September 23, 2011 10:05 pm

Here Comes Trouble

Michael Moore portrays himself as part of the great march of modern American life in this memoir

Even Michael Moore’s staunchest admirers would admit that modesty is not one of his virtues. In his memoir Here Comes Trouble Moore describes a last-minute wobble about the title of Roger & Me, his 1989 debut film about General Motors sacking tens of thousands of workers in his hometown. He wanted to change it to Bad Day at Buick City until a film festival organiser dissuaded him: “The name of this film is the one you gave it – Roger & Me – and that’s the perfect name.”

So it was. From Roger & Me to 2009’s Capitalism: A Love Story , Moore has placed himself front of camera, holding politicians and corporations to account with stunts and set-piece confrontations. He likes to portray himself as a shambling, bemused, blue-collar Joe Normal. However, other attributes come across in his films: political commitment, mischief – and a robust ego.

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On screen, Moore’s egotism is dwarfed by the huge topics he tackles. He casts himself as a plucky David taking on the Goliath of vested interests, attacking the pro-gun lobby in Bowling for Columbine, post-9/11 neocons in Fahrenheit 9/11 and Wall Street in Capitalism: A Love Story. The result is incendiary but richly entertaining. Feted by the left, despised by the right, Moore holds the record for the highest-grossing documentary ever with Fahrenheit 9/11, which took $220m worldwide.

His immodesty doesn’t always reap rewards, however. The quality that makes him such a punchy director has also conspired to make him an overbearing and unsympathetic memoirist. From its dedication onwards, in which Moore thanks his mother for teaching him “to read and write when I was four”, Here Comes Trouble is relentlessly self-aggrandising. It’s also not very funny: those expecting another satiric jeremiad like his bestselling book Stupid White Men will be disappointed.

Brought up in the “democratic, egalitarian dirt streets” of working-class Flint, Michigan, Moore depicts himself as part of the great march of modern American life. An early indication of the Moore effect comes with a speech he gives as a high school junior in 1971 exposing the racial segregation practised by a nationwide chain of golf clubs, which is shamed into changing its membership criteria. “The ripple effect of this was that now racial discrimination everywhere in America, be it private or public, was now prohibited,” he writes, visions of Martin Luther King Jr dancing before his eyes.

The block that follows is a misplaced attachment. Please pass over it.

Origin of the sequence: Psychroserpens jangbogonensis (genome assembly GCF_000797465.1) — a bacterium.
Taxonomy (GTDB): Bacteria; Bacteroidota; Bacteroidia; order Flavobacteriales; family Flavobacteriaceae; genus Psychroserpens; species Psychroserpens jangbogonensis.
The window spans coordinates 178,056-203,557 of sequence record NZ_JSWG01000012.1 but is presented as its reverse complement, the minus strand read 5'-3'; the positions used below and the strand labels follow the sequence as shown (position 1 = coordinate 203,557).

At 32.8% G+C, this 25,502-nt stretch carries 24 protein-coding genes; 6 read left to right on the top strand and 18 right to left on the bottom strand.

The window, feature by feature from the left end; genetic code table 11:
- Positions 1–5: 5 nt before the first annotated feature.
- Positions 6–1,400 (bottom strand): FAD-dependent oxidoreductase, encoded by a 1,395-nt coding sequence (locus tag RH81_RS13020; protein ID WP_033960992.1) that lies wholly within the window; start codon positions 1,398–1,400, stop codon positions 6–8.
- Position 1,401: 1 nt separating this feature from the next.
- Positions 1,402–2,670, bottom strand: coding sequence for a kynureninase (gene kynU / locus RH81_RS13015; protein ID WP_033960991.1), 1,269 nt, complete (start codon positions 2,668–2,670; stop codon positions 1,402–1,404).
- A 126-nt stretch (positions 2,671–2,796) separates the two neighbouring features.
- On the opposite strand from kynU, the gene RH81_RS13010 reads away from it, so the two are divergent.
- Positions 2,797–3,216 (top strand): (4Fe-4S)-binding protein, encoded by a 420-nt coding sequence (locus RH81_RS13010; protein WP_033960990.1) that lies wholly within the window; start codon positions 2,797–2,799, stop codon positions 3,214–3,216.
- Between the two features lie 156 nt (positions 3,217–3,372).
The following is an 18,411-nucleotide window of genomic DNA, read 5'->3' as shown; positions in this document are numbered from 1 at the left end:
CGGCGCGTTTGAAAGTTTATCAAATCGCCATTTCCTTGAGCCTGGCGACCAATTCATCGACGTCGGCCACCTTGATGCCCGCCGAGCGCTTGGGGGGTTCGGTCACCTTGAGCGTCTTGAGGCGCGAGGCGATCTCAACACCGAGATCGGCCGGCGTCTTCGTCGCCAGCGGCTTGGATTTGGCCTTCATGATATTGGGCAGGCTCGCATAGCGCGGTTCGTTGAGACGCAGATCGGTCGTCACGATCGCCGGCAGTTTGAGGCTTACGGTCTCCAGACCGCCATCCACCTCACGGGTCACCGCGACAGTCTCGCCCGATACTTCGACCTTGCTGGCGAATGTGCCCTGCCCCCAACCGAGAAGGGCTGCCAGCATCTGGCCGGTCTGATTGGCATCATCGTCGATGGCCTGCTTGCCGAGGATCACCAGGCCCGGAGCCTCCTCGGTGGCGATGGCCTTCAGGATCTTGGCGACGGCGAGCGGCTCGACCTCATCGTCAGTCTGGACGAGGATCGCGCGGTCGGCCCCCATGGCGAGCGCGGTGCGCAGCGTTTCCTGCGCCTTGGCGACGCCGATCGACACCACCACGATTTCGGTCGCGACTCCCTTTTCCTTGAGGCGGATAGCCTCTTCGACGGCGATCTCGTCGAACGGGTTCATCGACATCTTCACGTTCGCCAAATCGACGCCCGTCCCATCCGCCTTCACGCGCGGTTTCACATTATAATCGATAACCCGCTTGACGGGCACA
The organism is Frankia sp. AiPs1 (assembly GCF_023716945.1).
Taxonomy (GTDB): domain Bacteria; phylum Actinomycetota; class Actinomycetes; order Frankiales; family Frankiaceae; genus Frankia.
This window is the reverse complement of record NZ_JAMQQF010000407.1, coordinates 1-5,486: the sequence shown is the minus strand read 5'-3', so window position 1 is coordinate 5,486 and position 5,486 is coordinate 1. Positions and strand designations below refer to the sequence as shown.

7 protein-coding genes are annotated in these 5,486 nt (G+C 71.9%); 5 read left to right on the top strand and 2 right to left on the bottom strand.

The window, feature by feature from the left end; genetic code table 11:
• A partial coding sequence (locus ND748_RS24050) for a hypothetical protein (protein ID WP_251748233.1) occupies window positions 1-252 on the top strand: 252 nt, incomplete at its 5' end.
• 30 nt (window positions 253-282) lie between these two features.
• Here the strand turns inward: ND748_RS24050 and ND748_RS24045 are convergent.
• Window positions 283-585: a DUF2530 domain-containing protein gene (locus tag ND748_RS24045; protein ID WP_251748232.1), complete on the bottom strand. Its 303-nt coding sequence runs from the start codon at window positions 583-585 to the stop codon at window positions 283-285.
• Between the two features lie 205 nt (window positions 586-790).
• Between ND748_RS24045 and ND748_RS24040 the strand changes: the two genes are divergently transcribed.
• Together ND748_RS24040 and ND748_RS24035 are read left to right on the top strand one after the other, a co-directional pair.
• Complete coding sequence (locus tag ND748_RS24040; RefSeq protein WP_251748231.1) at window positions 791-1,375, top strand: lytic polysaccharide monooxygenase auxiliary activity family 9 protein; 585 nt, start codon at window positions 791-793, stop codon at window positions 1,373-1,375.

Like Woody Allen’s Zelig, Moore has an uncanny knack of turning up in the background of history. When he gets lost on a boyhood visit to the Capitol in Washington, Robert Kennedy is on hand to rescue him. A trip to the Middle East in 1985 ends with Moore landing at Vienna airport just as the terrorist Abu Nidal launches an attack (“I became part of that select group of people from the late 20th century who were present at an act of terrorism”). Most aggrandisingly of all, Fahrenheit 9/11 is portrayed as almost costing George W. Bush the 2004 election; the Republicans win – in Moore’s telling – only after mounting a vicious campaign against the director. “Of course, it also didn’t help that Kerry was a lousy candidate.”

Moore’s politics are presented in stark moral terms, “a responsibility to help those worse off than you”, and it’s hard not to marvel at the gumption with which he enacts them, such as getting himself voted on to his school’s governing board as an 18-year-old in order to get rid of a sadistic teacher. He talks about developing “an early allergy to politicians”, yet his memoir shares the same selective tone as most political autobiographies. Events from his life are presented as homilies, just as US politicians have done since young George Washington’s edifying visit to the apple orchard. Apparently Moore’s high school friends “humorously tolerated” his “I’m-so-sorry-to-be-smart attitude”. His readers may not be so patient.

Here Comes Trouble: Stories from My Life, by Michael Moore, Allen Lane, RRP£20, 448 pages

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